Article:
After creating a garden set out of 164 trees for its last women’s fashion show, Dior is now partnering with the Musée du Louvre to help restore the Tuileries Garden. As one of the largest and oldest public parks in Paris, the garden links the Louvre to the Avenue des Champs-Élysées and is home to over 40 statues by Auguste Rodin, Louise Bourgeois and more. Dior’s decision to finance major projects in aid of the garden’s renovations showcases the house’s commitment to rediscovering the beauty and historical richness of a public space frequented by 14 million visitors each year.
Since 2005, the Louvre has launched calls for donations to restore the space, with projects centered around reducing the water consumption of its fountains and restoring iron gates and sculptures. The five-year project with Dior will see the reopening of the wooded area of the park — home to over 100 trees of four species — and other restorations that respond to the need to preserve the environment and fight climate change. “This patronage brings home a message that is more vital now than ever,” the house said in a statement to WWD. “Each of us can be an agent of change for the ecosystems of tomorrow, whether natural or cultural.”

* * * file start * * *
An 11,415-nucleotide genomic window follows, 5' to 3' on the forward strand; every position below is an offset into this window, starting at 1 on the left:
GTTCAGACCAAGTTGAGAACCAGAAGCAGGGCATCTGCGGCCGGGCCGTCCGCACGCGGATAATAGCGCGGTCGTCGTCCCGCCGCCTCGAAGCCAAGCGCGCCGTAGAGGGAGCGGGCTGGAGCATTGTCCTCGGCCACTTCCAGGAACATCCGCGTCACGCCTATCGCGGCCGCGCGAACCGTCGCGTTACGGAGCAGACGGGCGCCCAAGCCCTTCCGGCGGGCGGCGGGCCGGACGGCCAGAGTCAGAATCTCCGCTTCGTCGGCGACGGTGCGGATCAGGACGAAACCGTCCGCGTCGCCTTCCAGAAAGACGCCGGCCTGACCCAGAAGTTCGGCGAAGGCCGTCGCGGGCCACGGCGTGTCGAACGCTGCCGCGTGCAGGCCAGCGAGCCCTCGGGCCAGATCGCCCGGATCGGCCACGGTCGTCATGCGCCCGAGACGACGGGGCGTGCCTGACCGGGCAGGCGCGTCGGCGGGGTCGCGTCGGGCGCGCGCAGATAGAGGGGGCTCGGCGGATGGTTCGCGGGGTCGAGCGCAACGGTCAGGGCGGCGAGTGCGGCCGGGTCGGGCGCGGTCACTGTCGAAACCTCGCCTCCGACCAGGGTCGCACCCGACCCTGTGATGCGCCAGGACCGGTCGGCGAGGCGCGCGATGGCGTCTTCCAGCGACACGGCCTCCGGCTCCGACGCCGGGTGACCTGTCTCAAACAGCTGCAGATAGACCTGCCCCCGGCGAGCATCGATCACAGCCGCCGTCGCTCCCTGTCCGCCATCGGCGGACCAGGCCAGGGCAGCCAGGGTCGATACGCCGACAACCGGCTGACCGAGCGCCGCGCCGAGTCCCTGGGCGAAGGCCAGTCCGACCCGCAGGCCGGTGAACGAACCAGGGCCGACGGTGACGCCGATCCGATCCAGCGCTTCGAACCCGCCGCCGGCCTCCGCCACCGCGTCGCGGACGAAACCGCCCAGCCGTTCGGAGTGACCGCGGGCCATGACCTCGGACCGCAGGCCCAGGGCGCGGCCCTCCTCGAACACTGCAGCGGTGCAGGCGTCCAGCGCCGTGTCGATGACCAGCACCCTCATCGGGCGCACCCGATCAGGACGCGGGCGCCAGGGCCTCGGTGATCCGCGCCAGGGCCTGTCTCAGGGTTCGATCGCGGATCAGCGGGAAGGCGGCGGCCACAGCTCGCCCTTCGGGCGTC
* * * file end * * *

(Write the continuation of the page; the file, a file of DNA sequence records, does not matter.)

In other fashion-related news, Nike has lost $17 billion USD in market valuation due to the coronavirus outbreak.